ABARES has provided forecasting services for agriculture since 1948. With production decisions often made before prices are known, forecasts help farmers manage risk. Consumers benefit through the availability of high quality and reasonably priced food. Providing information on expected prices also helps to ensure that markets operate fairly. In addition, forecasts are used to identify and form policy responses to emerging issues.
ABARES is continually improving its forecasting services in response to changing demand, and welcomes feedback on their future design.
The Australian Agricultural Forecasting System (AAFS) is the system that ABARES uses to produce forecasts for Australia’s agricultural markets. Although AAFS has been in development and use since 1945, this is the first time that it has been documented.
Documentation supports peer review and provides end–users with confidence that ABARES forecasts can be relied on. It facilitates collaboration with other forecasting agencies around the world and helps to train new generations of forecasters.
Published: 31 March 2022
A challenge for ABARES medium-term forecasts of agricultural markets is that no reliable seasonal climate forecasts exist beyond the current growing season in southern Australia.
To date, ABARES has addressed this problem by assuming a return to average seasonal conditions.
This assumption poorly reflects the seasonal conditions actually faced by Australia's agricultural industries and it ignores the fact that climate variability has an impact on expected medium-term production.
This paper reports on the results of an update to the way ABARES calculates the farmers' terms of trade (FToT) indicators. This includes updates to the price indexes for farm outputs and inputs to production, and measures of farm costs and net farm returns. These indicators are used together with other data and information to monitor the performance of the agricultural sector.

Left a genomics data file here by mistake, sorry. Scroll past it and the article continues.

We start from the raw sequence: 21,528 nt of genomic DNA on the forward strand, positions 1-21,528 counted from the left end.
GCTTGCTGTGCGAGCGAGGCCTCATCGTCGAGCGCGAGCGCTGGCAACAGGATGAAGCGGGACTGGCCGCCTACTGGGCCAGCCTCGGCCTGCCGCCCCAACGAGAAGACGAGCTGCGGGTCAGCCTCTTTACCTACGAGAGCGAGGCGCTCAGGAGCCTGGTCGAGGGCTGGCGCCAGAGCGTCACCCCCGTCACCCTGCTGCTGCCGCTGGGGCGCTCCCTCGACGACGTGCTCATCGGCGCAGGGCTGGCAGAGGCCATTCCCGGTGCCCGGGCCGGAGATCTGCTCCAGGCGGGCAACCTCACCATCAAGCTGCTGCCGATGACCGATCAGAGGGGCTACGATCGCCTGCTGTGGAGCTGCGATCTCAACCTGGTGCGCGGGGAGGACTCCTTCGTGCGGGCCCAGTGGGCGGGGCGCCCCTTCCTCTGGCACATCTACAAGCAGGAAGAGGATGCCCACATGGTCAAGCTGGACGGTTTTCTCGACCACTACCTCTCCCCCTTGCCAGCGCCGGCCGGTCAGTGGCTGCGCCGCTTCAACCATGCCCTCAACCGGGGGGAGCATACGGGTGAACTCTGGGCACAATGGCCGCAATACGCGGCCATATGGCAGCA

The last major update of the FToT was conducted in 2004–05. This update seeks to address data availability and quality concerns, which have arisen gradually over time. The aim of this update is to improve the accuracy of the indicators and to ensure the ongoing delivery of the FToT indicators. Data sources were reviewed and outputs consolidated where necessary.
Published: 3 March 2020
This reports says that public reporting of national grain stocks in years of drought can help grain consuming businesses work out whether and when to invest in the cost of importing. The project extended the methodology used to produce the Australian Crop Report to validate ABARES forecasts of consumption and stocks.
ABARES concluded that public reporting of national grain stocks in years of drought can help grain consuming businesses work out whether and when to invest in the cost of importing. However, in years conducive to crop production and exports, it is not efficient for ABARES to commit additional resources to estimating grain consumption and stocks.
Published: 20 November 2019
The Summary of ABARES agricultural forecasting paper analyses the performance and accuracy of ABARES agricultural forecasts in the Australian crop report and Agricultural commodities publications between 2000–01 and 2017–18.
Historically, ABARES September forecasts have an average forecast error of: 11 per cent for total winter crop production, 2 per cent for total meat production, 10 per cent for global indicator prices averaged across major commodities, 6 per cent for the total value of agricultural exports and 15 per cent for export volumes across commodities.
Published: 13 June 2019
This report explores what the forecasting services provided by ABARES should look like into the future. The operating and policy context of Australian agriculture has changed dramatically since the Bureau of Agricultural Economics was established in 1945. This report explores whether ABARES forecasting services have adapted to these changes, and what changes still need to be made.
The report argues that ABARES should work more closely with users to tailor forecasts to policy and commercial applications. ABARES forecasting methods and services should become more participatory, and adapting them to new policy and business issues as they emerge. ABARES forecasting services should evolve towards a complementary focus on foresighting to help governments and industry manage longer-term global change.
Published: 21 November 2018